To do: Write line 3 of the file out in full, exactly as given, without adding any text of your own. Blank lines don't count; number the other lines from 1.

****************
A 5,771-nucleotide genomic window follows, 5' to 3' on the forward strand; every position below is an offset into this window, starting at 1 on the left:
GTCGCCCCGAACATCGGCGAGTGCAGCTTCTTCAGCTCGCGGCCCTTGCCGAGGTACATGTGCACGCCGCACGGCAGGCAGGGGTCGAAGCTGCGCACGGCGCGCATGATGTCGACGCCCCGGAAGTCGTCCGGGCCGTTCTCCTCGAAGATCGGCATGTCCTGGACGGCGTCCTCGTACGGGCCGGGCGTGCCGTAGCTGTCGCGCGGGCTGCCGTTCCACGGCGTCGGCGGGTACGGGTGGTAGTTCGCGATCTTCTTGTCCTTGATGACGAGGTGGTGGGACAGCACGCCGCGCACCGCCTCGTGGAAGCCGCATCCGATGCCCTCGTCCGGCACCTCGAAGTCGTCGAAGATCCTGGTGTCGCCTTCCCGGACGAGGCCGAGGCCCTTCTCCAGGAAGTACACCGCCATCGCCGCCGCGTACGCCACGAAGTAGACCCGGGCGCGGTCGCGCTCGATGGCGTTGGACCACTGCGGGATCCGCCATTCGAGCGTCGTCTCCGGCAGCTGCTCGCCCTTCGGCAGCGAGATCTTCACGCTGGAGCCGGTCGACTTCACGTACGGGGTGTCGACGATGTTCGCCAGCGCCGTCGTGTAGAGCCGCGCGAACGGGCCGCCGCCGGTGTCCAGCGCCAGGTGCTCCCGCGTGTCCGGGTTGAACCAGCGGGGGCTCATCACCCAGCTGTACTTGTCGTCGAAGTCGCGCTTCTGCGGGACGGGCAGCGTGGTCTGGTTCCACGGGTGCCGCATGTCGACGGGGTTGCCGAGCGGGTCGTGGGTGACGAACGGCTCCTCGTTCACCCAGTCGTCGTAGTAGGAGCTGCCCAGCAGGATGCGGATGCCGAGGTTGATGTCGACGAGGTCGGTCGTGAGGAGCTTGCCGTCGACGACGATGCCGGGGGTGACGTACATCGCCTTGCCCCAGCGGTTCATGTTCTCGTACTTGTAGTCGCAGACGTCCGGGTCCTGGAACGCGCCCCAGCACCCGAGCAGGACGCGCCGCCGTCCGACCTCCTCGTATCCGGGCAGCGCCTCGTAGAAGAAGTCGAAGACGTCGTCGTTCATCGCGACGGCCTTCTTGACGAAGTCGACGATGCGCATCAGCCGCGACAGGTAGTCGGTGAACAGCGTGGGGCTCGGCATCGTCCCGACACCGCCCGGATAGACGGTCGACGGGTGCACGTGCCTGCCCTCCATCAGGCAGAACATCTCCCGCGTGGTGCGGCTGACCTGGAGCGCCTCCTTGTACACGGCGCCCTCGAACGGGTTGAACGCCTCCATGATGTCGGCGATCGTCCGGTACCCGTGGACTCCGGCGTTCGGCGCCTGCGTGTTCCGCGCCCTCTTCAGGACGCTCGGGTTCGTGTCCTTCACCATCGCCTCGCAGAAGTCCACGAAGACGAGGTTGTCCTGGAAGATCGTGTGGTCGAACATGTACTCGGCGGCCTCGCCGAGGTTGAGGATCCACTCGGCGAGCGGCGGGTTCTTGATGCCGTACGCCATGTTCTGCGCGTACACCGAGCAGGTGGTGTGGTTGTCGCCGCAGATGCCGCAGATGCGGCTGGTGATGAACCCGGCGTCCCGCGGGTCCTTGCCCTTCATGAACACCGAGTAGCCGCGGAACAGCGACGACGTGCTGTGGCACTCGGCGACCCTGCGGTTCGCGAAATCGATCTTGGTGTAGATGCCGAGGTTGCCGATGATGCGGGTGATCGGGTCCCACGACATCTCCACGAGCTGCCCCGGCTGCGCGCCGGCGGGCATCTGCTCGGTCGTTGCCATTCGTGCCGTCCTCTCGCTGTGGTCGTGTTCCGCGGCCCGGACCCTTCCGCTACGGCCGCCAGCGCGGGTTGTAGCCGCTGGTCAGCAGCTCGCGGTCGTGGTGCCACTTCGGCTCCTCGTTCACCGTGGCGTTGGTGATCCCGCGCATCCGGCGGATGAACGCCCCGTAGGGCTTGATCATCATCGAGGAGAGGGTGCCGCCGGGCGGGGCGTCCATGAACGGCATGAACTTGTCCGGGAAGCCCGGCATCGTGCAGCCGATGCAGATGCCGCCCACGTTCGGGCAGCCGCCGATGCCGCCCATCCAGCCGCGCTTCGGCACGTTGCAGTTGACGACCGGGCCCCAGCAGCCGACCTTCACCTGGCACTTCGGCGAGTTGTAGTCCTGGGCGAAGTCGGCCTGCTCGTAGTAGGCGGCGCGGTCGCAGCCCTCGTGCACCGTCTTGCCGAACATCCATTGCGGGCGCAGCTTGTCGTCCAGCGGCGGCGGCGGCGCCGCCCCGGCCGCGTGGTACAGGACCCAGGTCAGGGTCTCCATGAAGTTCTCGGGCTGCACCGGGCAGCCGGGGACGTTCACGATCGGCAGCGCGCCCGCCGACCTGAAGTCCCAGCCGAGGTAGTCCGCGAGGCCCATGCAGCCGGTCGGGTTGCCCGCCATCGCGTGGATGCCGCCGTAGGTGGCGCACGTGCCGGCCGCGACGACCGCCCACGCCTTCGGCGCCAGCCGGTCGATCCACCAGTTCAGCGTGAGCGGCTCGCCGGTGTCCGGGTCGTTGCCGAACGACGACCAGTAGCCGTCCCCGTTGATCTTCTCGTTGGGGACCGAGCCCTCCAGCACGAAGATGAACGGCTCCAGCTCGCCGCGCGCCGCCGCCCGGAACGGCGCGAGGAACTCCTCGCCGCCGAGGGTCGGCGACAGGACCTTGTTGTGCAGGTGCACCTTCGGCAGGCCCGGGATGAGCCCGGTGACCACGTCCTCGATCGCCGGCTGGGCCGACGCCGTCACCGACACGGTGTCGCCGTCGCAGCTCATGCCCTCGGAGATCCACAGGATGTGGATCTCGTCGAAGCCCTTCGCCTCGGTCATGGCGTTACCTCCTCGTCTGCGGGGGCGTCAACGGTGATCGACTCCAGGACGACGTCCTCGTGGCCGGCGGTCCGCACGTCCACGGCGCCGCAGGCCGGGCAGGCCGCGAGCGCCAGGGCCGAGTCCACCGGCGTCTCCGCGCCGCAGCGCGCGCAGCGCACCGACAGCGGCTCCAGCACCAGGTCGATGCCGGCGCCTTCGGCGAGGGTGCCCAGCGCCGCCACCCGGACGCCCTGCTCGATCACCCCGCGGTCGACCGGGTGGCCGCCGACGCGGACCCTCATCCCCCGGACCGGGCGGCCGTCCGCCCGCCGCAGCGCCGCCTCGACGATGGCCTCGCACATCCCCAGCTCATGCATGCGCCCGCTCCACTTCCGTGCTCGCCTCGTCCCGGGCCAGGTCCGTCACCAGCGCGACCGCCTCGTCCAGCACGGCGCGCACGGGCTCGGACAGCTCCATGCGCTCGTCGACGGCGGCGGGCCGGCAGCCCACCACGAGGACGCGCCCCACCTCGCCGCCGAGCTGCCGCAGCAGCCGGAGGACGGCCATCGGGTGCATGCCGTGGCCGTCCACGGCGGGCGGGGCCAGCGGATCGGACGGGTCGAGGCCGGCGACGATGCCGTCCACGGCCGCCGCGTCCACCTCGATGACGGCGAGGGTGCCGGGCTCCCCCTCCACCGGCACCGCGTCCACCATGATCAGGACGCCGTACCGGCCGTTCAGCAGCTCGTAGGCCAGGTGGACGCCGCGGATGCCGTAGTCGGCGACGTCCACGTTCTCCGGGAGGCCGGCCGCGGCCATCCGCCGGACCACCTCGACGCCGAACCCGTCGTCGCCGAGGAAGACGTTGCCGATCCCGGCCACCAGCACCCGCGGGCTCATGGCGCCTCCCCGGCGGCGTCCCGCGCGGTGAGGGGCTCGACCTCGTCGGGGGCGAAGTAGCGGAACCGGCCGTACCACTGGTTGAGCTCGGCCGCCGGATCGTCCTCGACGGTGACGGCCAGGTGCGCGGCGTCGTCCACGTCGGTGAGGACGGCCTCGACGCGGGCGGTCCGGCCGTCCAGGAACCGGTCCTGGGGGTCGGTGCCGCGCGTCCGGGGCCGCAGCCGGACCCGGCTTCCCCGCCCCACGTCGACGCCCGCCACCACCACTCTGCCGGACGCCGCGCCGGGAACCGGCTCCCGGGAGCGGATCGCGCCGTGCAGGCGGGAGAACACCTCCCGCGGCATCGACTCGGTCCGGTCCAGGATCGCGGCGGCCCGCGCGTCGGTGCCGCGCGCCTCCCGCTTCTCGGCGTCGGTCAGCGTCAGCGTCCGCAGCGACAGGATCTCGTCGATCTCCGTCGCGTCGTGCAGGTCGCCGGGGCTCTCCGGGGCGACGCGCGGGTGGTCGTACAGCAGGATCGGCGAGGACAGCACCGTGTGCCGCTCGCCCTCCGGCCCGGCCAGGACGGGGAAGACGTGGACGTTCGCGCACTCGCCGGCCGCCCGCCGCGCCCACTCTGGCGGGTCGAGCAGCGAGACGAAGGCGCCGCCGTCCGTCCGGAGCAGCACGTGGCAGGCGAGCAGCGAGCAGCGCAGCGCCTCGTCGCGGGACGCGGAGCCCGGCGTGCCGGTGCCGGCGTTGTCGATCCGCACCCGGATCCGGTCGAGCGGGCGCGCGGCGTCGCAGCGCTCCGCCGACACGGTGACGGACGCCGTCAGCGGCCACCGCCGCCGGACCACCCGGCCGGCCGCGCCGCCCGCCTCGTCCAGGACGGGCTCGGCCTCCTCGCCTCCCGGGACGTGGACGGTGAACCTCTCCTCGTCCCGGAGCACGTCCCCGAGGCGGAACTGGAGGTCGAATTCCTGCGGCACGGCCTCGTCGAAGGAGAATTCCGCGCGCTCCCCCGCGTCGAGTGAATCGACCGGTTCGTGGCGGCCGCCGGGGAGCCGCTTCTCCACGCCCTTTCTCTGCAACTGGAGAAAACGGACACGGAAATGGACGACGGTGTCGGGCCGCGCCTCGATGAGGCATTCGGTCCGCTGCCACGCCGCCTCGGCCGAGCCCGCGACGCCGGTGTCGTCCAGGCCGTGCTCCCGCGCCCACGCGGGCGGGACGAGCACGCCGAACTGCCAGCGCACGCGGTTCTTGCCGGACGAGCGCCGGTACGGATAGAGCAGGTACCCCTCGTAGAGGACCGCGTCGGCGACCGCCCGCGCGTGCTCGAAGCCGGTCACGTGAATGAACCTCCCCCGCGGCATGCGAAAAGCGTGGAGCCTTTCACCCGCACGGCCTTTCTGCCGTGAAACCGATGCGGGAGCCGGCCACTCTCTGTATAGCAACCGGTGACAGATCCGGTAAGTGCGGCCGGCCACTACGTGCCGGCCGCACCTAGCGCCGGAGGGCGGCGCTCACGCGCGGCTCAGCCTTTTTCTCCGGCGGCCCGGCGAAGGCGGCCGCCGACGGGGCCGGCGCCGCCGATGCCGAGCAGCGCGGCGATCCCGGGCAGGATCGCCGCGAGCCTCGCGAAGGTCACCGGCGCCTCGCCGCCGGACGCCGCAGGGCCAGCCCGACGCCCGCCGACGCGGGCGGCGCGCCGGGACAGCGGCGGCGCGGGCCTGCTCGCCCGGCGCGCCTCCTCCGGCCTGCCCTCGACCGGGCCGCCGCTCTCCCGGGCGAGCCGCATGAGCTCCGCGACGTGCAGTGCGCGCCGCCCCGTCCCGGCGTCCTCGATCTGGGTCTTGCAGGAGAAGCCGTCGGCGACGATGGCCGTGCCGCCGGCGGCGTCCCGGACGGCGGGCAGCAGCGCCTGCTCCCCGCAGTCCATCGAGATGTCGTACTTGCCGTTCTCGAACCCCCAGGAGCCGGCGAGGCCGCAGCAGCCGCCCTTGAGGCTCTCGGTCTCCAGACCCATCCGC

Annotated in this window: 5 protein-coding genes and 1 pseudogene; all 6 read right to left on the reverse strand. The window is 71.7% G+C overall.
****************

Annotated in this window: 5 protein-coding genes and 1 pseudogene; all 6 read right to left on the reverse strand. The window is 71.7% G+C overall.